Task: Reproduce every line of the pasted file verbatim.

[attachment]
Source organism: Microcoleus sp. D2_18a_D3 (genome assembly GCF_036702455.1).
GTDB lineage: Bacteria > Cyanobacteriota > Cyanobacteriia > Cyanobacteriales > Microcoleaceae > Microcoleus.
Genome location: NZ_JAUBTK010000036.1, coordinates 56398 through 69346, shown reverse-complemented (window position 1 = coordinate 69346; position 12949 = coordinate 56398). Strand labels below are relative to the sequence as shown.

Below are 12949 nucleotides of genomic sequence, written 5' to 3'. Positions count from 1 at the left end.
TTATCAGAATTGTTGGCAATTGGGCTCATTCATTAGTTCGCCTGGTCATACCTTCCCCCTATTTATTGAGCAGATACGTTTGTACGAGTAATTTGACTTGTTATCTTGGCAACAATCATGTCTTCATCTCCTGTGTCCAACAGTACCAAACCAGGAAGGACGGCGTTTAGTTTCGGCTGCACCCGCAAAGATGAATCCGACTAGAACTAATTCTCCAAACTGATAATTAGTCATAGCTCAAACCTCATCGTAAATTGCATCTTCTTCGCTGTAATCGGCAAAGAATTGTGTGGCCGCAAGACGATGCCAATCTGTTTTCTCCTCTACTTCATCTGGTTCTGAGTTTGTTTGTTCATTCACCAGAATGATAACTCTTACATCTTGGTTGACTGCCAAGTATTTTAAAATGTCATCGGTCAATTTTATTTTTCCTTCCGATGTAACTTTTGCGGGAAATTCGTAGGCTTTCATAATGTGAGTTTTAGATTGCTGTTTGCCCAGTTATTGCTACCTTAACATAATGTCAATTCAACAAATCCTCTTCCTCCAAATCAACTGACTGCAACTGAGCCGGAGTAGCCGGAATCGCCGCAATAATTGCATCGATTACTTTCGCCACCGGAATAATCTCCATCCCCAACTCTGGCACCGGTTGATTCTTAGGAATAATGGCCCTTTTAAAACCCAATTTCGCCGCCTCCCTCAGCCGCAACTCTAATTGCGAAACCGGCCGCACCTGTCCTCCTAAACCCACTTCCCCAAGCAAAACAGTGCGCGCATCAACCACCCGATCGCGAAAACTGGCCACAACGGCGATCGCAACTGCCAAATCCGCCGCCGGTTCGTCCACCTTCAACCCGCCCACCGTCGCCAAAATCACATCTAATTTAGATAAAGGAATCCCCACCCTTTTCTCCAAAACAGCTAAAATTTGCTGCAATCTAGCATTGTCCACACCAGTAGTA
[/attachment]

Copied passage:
Source organism: Microcoleus sp. D2_18a_D3 (genome assembly GCF_036702455.1).
GTDB lineage: Bacteria > Cyanobacteriota > Cyanobacteriia > Cyanobacteriales > Microcoleaceae > Microcoleus.
Genome location: NZ_JAUBTK010000036.1, coordinates 56398 through 69346, shown reverse-complemented (window position 1 = coordinate 69346; position 12949 = coordinate 56398). Strand labels below are relative to the sequence as shown.

Below are 12949 nucleotides of genomic sequence, written 5' to 3'. Positions count from 1 at the left end.
TTATCAGAATTGTTGGCAATTGGGCTCATTCATTAGTTCGCCTGGTCATACCTTCCCCCTATTTATTGAGCAGATACGTTTGTACGAGTAATTTGACTTGTTATCTTGGCAACAATCATGTCTTCATCTCCTGTGTCCAACAGTACCAAACCAGGAAGGACGGCGTTTAGTTTCGGCTGCACCCGCAAAGATGAATCCGACTAGAACTAATTCTCCAAACTGATAATTAGTCATAGCTCAAACCTCATCGTAAATTGCATCTTCTTCGCTGTAATCGGCAAAGAATTGTGTGGCCGCAAGACGATGCCAATCTGTTTTCTCCTCTACTTCATCTGGTTCTGAGTTTGTTTGTTCATTCACCAGAATGATAACTCTTACATCTTGGTTGACTGCCAAGTATTTTAAAATGTCATCGGTCAATTTTATTTTTCCTTCCGATGTAACTTTTGCGGGAAATTCGTAGGCTTTCATAATGTGAGTTTTAGATTGCTGTTTGCCCAGTTATTGCTACCTTAACATAATGTCAATTCAACAAATCCTCTTCCTCCAAATCAACTGACTGCAACTGAGCCGGAGTAGCCGGAATCGCCGCAATAATTGCATCGATTACTTTCGCCACCGGAATAATCTCCATCCCCAACTCTGGCACCGGTTGATTCTTAGGAATAATGGCCCTTTTAAAACCCAATTTCGCCGCCTCCCTCAGCCGCAACTCTAATTGCGAAACCGGCCGCACCTGTCCTCCTAAACCCACTTCCCCAAGCAAAACAGTGCGCGCATCAACCACCCGATCGCGAAAACTGGCCACAACGGCGATCGCAACTGCCAAATCCGCCGCCGGTTCGTCCACCTTCAACCCGCCCACCGTCGCCAAAATCACATCTAATTTAGATAAAGGAATCCCCACCCTTTTCTCCAAAACAGCTAAAATTTGCTGCAATCTAGCATTGTCCACACCAGTAGTA